Tuesday, September 04, 2012

Book Review: The Long Earth

On my flight back from Kansas I finished reading The Long Earth. This is the first Terry Pratchett novel I've read in some time. The rest are reserved for the next time I take a serious crack at writing. I wrote a short novel that I credit the Discworld books for helping establish the mindset needed for me to create text. Not that this has anything to do with the subject of today's essay.

The Long Earth is a collaboration by Sir Terry Pratchett and Stephen Baxter. It's a different approach to the idea of parallel universes. We all know about the idea that each decision, each twist of fate, each flip of a coin, creates an alternate timeline or universe where another decision was made, fate twisted counter clockwise, the coin landed on it's edge. In The Long Earth someone posted plans online to make a simple device that allows people to step into one of the alternate universes that are our immediate neighbors. Strangely enough, there's nobody there. Never has been, as far as we can tell. Nor in the universes beyond that. Or beyond that. Or beyond that. But go far enough and you'll encounter a series of ice age worlds. Keep going and you'll find a series of worlds great for growing corn. And, occasionally, a universe where Earth never formed.

There's rules to stepping between worlds. Iron can't go. It just gets left behind. Your must build your own stepper, your own traveling box, in order for it to work. The device doesn't seem to be as important as working through the design. And having an actual switch to flip. Some people don't need a stepper. Some people can't step at all and are trapped on Earth Prime. Most people are sick for 10-15 minutes after they step.

With all these worlds creating a new frontier mankind spreads out. Nearby universes can trade with Earth Prime, but there must be people carrying the stuff. Logs must be carried. Oil only comes a barrel at a time. But the labor force of Earth Prime is quickly vanishing into worlds that are more open, free, and resource rich.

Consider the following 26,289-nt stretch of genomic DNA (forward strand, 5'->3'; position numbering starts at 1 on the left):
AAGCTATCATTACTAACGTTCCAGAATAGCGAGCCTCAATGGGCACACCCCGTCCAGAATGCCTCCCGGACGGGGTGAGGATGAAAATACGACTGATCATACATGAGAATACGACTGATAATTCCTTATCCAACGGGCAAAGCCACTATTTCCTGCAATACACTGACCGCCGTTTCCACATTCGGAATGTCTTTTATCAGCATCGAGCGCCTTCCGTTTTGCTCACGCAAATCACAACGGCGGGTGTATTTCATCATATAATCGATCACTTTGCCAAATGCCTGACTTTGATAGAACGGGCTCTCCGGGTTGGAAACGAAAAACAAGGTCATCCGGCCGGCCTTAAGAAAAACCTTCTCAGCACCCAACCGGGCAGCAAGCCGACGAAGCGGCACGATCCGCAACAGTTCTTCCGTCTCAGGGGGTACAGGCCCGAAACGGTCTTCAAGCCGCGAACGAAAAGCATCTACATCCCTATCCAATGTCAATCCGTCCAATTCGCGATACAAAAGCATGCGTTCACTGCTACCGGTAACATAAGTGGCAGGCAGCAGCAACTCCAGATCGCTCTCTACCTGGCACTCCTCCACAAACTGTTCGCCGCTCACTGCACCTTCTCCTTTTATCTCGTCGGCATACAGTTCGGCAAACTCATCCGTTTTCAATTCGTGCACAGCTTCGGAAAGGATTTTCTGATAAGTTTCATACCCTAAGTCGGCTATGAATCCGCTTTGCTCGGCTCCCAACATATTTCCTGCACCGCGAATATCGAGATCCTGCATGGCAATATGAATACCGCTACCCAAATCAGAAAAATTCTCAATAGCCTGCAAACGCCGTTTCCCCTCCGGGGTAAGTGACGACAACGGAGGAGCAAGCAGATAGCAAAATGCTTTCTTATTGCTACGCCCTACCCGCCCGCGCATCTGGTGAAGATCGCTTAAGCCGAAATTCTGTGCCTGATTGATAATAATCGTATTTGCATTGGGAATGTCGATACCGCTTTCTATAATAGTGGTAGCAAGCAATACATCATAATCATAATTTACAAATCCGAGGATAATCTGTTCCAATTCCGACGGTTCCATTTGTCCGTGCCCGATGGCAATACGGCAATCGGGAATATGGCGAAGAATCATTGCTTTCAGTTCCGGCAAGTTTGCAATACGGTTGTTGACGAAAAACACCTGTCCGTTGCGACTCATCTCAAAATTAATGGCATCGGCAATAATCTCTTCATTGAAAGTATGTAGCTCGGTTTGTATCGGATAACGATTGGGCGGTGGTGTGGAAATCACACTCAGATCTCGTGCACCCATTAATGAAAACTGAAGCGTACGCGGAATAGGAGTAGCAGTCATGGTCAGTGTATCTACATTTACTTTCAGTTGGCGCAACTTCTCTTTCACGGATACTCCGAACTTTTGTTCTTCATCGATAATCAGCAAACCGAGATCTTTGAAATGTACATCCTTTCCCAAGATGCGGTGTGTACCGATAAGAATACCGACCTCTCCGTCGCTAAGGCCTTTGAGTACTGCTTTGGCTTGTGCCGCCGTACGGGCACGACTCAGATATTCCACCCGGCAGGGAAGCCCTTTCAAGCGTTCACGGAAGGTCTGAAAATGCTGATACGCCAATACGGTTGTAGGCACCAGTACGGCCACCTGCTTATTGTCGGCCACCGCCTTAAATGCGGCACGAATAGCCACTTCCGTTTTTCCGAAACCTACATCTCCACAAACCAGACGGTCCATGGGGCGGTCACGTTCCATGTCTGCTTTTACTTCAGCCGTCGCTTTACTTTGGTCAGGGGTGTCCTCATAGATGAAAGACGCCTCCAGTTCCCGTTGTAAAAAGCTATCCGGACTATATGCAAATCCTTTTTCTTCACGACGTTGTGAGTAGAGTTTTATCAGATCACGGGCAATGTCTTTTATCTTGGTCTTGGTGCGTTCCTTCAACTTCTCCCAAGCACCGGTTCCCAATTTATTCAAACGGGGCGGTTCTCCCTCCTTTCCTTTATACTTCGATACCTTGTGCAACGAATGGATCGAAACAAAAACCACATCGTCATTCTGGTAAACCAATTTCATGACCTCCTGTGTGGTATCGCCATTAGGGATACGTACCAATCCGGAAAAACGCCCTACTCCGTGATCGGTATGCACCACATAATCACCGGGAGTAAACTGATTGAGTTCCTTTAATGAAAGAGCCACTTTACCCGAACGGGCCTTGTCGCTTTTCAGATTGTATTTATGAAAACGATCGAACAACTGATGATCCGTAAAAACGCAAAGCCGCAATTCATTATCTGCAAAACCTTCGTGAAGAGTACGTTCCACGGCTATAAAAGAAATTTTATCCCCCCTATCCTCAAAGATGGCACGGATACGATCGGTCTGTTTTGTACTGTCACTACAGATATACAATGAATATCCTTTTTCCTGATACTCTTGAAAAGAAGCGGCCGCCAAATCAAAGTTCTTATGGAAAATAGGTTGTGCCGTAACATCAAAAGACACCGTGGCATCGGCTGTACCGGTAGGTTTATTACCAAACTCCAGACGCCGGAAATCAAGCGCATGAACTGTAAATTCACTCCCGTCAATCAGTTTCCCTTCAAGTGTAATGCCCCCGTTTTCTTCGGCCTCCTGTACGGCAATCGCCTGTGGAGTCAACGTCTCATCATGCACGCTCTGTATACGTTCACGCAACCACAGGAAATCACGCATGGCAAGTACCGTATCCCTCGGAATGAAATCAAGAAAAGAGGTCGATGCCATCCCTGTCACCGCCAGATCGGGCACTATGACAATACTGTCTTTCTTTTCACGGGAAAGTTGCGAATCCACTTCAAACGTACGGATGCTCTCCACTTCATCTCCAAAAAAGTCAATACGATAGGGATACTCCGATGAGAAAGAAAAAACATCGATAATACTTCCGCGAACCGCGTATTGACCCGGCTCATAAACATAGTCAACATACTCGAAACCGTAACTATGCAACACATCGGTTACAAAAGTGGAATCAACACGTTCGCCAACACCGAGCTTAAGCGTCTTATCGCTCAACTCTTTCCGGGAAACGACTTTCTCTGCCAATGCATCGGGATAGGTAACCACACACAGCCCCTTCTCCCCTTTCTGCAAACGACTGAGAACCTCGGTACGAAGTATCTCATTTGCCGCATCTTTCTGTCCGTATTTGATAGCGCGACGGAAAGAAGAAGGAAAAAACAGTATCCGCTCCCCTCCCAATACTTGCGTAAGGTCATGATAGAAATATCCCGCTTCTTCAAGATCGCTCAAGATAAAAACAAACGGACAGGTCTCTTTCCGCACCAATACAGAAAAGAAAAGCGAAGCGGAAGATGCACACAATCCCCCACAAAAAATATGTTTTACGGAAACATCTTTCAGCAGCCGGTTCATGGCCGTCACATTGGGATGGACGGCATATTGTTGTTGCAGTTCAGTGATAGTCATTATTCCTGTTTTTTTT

The book starts with the story jumping between different groups of people. A police officer, a natural stepper, a family of settlers, an entrepreneur, a child left behind, etc. Eventually, it starts to settle down. A Tibetan monk who has reincarnated as an advanced AI recruits a guy who can step without the device to be his traveling companion. The AI/monk embodies a dirigible and can make the whole thing step. They're on a quest to explore a few million of the nearest universes.

This collaboration is a bit different than the one between Pratchett and Gaiman that gave us Good Omens. You can still see some of Pratchett's fingerprints (probably Baxter's too, but I haven't read enough of his stuff to be able to recognize his prints) but it's more like the later Discworld books. They're not as funny, but are a serious treatment of a strange and amusing world. It gives him a chance to play in a world other than the one that has come to define him so completely.

I do recommend the book. Thanks to this book, the other Baxter books on my shelves have moved up the list of books to be read.

1 comment:

James Breakwell said...

I don't think I'd make the jump for parallel worlds full of ice and corn. If there's one full of Funyuns and malt liquor, then we'll talk.